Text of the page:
Mathematica is evaluating the National Science Foundation International Research Experiences for Students program and developing an electronic data system to support prospective monitoring and evaluation.
- Mixed-methods and quasi-experimental evaluations
- Monitoring, evaluation and learning (MEL) frameworks
- Access to STEM education for women, minorities, and other underrepresented or disadvantaged groups
- Secondary and Higher Education
- Education in developing countries
Clemencia Cosentino’s research focuses on education practice and policy to increase access to educational opportunity. She has extensively studied the underrepresentation and advancement of U.S. minorities and women in science, technology, engineering, and mathematics (STEM) education as well as in the workforce. Her work has also focused on efforts to improve access to and outcomes in secondary and higher education for youth in developing countries.
Prior to joining Mathematica in 2010, Cosentino was the director of the Program for Evaluation and Equity Research of the Urban Institute where she conducted extensive research on STEM programs, which she continues today. She has worked on high-profile studies, such as the quasi-experimental evaluations of the Congressionally mandated National Science Foundation (NSF) Louis Stokes Alliances for Minority Participation Program (LSAMP), the LSAMP Bridge to the Doctorate (BD) and, at present, the NSF Research Experiences for Undergraduates Program. She has also led the design of program evaluations (the NSF Gender in Science and Engineering Program) and portfolio evaluations (of higher education projects supported by the National Aeronautics and Space Administration), as well as the impact, mixed-methods evaluation of the Robert Wood Johnson Foundation summer math and science enrichment program for disadvantaged and minority college students interested in attending medical or dental school.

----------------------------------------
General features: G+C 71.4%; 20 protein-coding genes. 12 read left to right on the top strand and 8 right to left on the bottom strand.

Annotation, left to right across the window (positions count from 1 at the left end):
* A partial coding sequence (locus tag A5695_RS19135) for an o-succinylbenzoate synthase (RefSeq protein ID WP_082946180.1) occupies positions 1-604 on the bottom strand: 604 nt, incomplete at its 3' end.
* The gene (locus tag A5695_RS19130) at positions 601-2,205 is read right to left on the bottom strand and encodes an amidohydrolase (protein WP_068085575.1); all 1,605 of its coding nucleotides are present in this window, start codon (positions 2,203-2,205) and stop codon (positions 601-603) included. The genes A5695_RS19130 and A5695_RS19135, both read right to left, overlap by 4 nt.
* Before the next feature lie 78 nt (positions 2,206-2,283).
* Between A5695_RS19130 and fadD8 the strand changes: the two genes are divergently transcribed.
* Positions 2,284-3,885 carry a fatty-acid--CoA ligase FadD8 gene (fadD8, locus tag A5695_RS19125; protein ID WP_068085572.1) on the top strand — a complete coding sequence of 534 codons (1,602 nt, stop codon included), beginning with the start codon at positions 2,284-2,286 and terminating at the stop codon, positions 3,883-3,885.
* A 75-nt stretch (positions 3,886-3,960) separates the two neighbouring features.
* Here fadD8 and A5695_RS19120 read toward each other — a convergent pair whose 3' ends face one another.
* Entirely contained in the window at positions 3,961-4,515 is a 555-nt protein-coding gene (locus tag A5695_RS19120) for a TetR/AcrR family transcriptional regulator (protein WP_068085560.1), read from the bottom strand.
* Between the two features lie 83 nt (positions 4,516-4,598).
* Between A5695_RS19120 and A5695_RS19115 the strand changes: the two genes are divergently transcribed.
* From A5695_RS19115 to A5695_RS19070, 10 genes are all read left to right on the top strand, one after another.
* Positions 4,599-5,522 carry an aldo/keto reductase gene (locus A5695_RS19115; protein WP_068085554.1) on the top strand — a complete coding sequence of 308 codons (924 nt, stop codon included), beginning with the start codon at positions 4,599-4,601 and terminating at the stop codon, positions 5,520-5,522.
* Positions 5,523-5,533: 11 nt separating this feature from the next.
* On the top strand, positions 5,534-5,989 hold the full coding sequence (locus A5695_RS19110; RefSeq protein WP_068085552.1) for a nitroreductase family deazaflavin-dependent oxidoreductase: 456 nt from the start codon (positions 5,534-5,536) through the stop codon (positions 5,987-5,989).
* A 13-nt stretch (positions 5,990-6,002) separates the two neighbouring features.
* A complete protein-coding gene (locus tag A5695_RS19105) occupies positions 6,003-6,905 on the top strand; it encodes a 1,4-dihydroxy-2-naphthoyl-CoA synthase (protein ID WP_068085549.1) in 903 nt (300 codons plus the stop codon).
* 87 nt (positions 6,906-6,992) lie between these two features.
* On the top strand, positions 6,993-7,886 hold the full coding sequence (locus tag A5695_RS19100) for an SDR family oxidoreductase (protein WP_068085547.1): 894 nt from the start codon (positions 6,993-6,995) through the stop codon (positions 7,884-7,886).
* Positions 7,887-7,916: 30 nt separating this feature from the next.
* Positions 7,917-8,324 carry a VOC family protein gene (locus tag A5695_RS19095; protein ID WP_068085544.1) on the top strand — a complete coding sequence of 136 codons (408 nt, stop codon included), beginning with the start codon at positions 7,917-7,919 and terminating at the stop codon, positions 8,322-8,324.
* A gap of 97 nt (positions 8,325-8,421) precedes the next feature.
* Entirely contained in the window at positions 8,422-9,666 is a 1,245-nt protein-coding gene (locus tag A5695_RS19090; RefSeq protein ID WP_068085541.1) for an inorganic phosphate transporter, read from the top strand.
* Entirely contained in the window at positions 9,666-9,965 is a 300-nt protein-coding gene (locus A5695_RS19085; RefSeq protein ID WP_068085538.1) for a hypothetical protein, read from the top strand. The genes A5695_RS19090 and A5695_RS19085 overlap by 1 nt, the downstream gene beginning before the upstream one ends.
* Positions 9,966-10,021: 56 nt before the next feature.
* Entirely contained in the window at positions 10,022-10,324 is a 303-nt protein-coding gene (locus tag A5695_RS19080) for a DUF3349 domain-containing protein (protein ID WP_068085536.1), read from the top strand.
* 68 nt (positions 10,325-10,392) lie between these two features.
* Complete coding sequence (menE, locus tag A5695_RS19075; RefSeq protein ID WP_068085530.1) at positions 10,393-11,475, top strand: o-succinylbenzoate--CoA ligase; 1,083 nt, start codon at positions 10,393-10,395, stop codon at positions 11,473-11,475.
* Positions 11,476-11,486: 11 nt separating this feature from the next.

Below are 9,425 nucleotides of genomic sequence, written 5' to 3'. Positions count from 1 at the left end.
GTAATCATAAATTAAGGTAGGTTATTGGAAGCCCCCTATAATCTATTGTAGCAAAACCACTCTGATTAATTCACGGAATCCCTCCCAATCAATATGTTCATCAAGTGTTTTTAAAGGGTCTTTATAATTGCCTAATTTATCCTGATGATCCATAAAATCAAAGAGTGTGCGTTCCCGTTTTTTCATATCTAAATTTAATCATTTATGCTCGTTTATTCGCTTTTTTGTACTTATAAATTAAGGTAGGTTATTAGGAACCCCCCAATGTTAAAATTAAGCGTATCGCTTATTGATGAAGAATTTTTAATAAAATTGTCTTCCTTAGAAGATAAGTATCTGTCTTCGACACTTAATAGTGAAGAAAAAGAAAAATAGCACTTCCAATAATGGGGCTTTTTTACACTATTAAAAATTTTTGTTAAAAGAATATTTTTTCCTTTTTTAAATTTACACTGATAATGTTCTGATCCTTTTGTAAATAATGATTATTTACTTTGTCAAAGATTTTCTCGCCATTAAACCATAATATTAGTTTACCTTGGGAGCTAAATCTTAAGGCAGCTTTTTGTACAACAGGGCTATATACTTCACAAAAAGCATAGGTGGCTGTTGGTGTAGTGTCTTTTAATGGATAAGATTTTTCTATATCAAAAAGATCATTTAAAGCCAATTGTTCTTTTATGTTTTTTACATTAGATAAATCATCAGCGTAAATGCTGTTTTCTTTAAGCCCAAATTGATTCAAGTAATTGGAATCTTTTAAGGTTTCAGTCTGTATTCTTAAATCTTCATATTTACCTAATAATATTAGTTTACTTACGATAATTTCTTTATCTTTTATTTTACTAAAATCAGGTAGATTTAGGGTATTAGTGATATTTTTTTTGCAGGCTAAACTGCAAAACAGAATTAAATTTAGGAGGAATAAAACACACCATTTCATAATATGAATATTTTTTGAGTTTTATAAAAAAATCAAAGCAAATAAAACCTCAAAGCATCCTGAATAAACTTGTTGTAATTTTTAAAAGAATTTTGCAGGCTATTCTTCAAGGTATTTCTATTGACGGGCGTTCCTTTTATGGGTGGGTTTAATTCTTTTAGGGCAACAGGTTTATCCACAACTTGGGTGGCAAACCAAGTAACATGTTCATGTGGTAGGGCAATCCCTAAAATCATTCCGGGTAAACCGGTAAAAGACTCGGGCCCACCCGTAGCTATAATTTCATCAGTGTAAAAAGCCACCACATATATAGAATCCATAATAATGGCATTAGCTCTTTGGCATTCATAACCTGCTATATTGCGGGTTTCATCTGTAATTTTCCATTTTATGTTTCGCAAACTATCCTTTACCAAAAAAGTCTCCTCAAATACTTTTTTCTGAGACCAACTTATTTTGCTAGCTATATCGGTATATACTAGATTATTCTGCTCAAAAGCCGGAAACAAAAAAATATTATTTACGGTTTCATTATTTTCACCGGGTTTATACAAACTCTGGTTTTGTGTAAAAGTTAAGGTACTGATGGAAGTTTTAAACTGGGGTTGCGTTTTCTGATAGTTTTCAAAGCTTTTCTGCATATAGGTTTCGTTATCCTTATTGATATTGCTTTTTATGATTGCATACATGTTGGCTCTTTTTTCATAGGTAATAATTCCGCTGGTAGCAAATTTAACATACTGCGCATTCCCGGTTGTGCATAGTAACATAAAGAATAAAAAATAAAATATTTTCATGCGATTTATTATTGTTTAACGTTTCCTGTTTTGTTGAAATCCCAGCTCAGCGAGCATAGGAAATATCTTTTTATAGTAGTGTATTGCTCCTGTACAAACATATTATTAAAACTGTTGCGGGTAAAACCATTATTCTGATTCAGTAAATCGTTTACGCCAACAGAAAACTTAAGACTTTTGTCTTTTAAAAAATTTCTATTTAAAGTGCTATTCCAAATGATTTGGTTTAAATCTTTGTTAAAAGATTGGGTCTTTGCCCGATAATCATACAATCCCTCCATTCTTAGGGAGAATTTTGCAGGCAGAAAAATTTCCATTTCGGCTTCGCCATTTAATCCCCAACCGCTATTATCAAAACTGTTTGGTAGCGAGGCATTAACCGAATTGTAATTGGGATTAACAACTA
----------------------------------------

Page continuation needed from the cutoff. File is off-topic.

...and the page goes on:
In addition to her work in the U.S., Cosentino developed a similar portfolio of work to improve educational outcomes for disadvantaged youth in developing countries. She led the design of the monitoring, evaluation, and learning (MEL) frame work for the Partnership to Strengthen Innovation and Practice in Secondary Education, a collaborative of private foundations that supports innovative approaches to addressing complex problems affecting access to and quality of secondary education in developing countries, especially in Africa and Asia. She is also the principal investigator of MEL efforts for The MasterCard Foundation Scholars Program, an initiative designed to develop the next generation of transformative leaders by supporting more than 15,000 academically promising but economically disadvantaged students from sub-Saharan Africa and other parts of the developing world. Currently, she is also collaborating on a policy study of issues and potential solutions to low educational attainment and skills acquisition among youth across Latin American nations.